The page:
His affordable housing vision, delayed by the pandemic, is now beginning to come to life.
One development underway will add more than 300 government-subsidized affordable units. More are scheduled to follow. Because these projects will require water and sewer upgrades, the broader neighborhoods will benefit from updated infrastructure, too.
Over the next two years, in the new term he hopes to earn, Bien-Aime plans to keep increasing property values while lowering taxes. He’ll focus on economic growth and job creation, and continue to improve the quality of life of his residents. He would like to see the 7.2 acres of land at Cagney Park revitalized, including the addition of an Olympic-sized swimming pool.
“The plan is to make sure we have a balanced budget with surplus,” Bien-Aime said. “That’s why I’m running again in the middle of a pandemic. We need leadership to keep moving the city forward, and that’s what I put on the table.”
“If it wasn’t for GA, I would probably be in jail or dead.”
These words are the reflection of one young man about South Florida community program, Gang Alternative Inc. (GA), getting to the heart of why the group’s services are an important refuge and resource for many in Broward and Miami-Dade Counties. As an all-encompassing outreach and social service program, GA is saving lives. In 2020 alone, its services benefited nearly 15,000 people in 83 ZIP codes.
The nonprofit evolved from a former church ministry following a pattern of high crime in Miami in the late 1980s. Incorporated in 2005, GA has evolved into a wrap-around service provider that develops resources to dismantle the “gang mentality” that controls individuals and families in South Florida’s inner-city communities.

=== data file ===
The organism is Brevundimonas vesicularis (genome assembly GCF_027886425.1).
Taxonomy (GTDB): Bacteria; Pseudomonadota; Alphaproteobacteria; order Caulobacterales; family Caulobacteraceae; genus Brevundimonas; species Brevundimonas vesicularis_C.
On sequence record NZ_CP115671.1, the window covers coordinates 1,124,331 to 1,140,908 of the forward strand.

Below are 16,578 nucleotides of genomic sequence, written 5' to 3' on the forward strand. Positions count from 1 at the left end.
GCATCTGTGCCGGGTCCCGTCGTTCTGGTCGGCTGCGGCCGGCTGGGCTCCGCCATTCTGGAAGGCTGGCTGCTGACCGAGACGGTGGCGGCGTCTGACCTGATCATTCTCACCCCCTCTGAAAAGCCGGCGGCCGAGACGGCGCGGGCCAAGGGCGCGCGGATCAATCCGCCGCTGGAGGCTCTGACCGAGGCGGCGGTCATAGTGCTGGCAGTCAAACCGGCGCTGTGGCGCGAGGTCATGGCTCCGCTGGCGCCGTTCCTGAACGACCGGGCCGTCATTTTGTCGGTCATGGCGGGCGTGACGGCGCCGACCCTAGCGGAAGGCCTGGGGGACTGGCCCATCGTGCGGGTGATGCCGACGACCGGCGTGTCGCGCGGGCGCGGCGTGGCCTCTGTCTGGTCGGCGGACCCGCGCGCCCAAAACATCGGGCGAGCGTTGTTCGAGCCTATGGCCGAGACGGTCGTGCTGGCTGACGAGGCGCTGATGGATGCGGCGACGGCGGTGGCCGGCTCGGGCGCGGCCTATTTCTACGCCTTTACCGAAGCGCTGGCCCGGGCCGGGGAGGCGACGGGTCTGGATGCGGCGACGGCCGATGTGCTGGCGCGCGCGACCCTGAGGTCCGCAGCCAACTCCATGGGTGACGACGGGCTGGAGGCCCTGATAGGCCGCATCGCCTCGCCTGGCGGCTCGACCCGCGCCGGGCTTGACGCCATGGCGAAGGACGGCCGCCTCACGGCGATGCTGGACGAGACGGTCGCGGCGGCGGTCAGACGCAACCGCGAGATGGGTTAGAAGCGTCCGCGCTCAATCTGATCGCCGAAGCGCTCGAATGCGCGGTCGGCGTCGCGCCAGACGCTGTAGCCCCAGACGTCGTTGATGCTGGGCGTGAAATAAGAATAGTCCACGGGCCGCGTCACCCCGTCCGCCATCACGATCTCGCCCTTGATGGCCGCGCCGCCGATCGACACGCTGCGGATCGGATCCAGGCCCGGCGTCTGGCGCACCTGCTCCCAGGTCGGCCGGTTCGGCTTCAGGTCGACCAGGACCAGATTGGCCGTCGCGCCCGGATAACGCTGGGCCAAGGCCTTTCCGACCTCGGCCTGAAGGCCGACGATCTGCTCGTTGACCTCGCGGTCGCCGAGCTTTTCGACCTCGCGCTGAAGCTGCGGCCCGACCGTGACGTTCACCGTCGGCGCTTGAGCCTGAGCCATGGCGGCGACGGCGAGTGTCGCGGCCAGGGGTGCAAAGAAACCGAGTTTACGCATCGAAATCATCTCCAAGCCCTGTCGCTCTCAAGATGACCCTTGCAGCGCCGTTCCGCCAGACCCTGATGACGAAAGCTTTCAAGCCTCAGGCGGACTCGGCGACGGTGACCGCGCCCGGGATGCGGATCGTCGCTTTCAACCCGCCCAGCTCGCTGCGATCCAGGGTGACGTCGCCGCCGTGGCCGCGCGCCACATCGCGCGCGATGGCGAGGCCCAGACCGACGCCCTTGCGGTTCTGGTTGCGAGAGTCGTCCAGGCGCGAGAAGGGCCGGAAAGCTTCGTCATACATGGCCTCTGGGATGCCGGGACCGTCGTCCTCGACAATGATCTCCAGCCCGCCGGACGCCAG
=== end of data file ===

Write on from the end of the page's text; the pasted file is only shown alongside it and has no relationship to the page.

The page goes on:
Where possible, GA takes the approach of intervening with positive influence early on. Twenty-five programs on the organization’s current roster give participants the tools they need to improve life skills and build healthier relationships. This South Florida community program also offers reform programs and behavioral health services like therapy and trauma recovery. Beyond the initial interactions, they consistently develop and introduce intuitive services that support youth and families in implementing the skills taught through their programs.
“If it wasn’t for GA, I wouldn’t be focused on school,” said a young woman who described the organization as a safe haven. “ I wouldn’t have resources, and I wouldn’t have a family I could come to whenever I need to talk to someone.”
To change destructive mindsets of youth and young adults and to improve their home environments, GA works with people of various ages and their families in a holistic way. Aside from workforce development for the participant, they focus on broader issues like family strengthening, health knowledge and many other services.
Gang Alternative, Inc. is more than just hope for the better. They have numerous success stories that prove their programs work.
“GA helped me to stop being a follower and become a leader,” said one person who now gives advice to other communities.
To donate, volunteer or learn more about Gang Alternative, Inc., the South Florida community program changing lives, visit MyGA.org.
ISLAND ORIGINS MAGAZINE is a lifestyle brand that reflects the Caribbean American community. It celebrates the accomplishments and seeks the advice of our high achievers, explores the complex social issues that affect us and our neighbors, and enjoys the frivolities of design, fashion and entertainment inspired by our colorful cultures.